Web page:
Metaphor - ‘to transfer’
Isn’t photography all about metaphor? The simple fact is that an image, a collection of abstract shapes and tones are used to represent something else.
Photography is not literal, we do not photograph what is there, but instead photograph what it means to us. Photography is interpretive, from the moment we feel or see something to how it is viewed, everything about it is metaphorical.
I don’t shoot the black deserts of the central highlands of Iceland to document them. I’m not bothered about the historical or ecological aspects of my subjects. In fact my subjects are never really the point of my photos. It’s the interpretation that is the point, because the interpretation is all about a point of view. That’s what photography is all about.
All of us, each and every one of us who are keen photographers take images not because of what the subjects look like, but because of what they mean to us. What we saw in them, and why we saw what we saw. Making images is about conveying to everyone else ‘this is how I see the world’, and has little to do with the actual subject at hand.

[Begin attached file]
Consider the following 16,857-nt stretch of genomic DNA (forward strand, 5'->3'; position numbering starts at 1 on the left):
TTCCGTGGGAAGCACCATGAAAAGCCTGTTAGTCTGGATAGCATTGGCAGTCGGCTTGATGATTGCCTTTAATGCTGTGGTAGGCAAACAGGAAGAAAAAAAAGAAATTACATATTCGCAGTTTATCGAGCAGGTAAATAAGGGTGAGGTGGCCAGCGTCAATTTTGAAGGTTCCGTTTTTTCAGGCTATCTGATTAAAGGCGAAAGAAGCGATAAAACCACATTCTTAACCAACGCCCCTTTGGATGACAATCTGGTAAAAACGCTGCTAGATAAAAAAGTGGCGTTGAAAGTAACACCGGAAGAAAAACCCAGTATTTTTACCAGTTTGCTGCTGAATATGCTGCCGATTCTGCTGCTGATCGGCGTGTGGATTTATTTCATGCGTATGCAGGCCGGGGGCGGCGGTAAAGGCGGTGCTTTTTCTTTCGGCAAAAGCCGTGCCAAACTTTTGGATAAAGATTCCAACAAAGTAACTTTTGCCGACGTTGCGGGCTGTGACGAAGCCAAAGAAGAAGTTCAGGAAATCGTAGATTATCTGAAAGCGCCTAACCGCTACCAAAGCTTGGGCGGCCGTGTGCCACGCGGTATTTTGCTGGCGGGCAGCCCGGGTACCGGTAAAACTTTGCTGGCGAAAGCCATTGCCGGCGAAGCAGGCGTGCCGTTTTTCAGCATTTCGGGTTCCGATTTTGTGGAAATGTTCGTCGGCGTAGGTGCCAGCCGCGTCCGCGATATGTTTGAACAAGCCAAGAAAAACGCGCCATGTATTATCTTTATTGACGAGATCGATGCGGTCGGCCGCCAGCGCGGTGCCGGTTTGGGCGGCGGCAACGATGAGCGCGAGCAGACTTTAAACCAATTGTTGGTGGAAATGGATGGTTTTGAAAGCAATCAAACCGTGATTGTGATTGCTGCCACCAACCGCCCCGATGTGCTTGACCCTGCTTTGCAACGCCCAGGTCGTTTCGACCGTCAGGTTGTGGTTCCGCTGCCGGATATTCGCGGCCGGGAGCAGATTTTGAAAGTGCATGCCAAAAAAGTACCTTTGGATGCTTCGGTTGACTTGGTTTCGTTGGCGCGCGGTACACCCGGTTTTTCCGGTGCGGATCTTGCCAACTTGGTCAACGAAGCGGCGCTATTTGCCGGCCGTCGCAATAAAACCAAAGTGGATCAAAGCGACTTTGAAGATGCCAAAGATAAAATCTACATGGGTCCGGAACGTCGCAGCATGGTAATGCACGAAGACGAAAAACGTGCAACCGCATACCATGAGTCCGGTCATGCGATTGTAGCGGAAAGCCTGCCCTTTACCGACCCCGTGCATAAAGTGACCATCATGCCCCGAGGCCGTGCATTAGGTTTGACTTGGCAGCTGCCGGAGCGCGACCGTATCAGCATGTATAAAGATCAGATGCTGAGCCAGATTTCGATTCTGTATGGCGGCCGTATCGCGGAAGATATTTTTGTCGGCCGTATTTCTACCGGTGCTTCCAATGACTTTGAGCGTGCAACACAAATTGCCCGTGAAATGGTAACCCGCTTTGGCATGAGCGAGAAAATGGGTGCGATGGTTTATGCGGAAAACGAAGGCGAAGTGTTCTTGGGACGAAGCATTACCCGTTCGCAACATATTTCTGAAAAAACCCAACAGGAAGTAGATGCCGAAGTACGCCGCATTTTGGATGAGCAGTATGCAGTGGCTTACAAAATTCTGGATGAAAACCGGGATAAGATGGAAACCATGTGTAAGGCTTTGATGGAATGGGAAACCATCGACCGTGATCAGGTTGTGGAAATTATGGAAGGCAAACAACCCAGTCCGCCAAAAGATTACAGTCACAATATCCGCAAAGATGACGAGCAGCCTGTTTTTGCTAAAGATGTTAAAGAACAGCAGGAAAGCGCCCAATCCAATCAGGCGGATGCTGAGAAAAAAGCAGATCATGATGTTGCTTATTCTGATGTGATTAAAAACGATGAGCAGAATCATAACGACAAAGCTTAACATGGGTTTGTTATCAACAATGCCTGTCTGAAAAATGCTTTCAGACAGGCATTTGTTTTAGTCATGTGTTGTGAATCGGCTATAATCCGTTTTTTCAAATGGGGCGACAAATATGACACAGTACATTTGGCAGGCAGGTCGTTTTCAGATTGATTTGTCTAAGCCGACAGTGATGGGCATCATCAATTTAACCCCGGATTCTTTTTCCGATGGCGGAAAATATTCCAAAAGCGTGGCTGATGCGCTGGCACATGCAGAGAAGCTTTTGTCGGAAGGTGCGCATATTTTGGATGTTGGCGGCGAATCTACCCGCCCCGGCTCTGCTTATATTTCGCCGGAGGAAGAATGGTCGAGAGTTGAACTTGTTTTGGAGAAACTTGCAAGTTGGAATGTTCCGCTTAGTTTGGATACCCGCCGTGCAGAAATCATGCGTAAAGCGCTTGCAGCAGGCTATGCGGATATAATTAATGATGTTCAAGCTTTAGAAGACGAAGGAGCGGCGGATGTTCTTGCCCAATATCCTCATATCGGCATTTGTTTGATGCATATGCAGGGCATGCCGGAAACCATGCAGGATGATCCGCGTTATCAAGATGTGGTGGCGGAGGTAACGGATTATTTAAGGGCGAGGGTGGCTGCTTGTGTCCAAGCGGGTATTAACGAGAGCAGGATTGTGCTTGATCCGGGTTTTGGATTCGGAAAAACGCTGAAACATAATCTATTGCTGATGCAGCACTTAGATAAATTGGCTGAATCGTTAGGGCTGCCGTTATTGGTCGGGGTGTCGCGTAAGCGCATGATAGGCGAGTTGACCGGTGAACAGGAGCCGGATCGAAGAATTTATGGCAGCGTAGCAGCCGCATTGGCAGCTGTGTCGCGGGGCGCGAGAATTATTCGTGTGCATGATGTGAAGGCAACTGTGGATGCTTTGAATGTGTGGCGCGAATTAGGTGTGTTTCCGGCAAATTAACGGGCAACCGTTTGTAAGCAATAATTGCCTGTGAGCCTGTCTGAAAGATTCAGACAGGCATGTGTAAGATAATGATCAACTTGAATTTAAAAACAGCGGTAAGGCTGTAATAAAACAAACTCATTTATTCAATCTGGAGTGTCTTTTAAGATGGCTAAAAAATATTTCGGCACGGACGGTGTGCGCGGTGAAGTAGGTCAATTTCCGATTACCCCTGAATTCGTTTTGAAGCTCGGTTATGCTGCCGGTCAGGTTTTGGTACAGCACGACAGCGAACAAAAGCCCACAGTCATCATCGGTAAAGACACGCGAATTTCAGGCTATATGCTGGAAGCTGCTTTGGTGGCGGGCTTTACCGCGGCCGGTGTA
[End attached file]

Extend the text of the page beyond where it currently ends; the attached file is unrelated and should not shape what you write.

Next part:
Thinking about my interpretations, you may then wonder ‘why does Bruce shoot black deserts?‘ Ah, well therein lies the real question. I can only answer it by saying that I love mystery. I find vast, black empty spaces deeply enigmatic. For some reason, I’m only interested in photographing a place if there is some kind of atmosphere or mystery about it. Something that is undefined, hard to grasp. You could argue that I’m a romantic at heart, and that is why I go to these minimalist, abstract landscapes.
In previous blog entries I’ve coverer the idea that minimal landscapes aren’t really minimal. The human mind can’t accept ‘empty’ images. Our visual system goes into over-drive to convince us that there must be something there, even though there isn’t. I like this. I love that my brain can’t accept an empty canvas and wishes to see more than what is presented. It allows you to conjure up in your own mind what you ‘think’ is there.
I think all landscapes have multiple layers and a good, maybe great photographer, is one who is able to dig below the obvious, below the surface of the literal, and show us metaphor.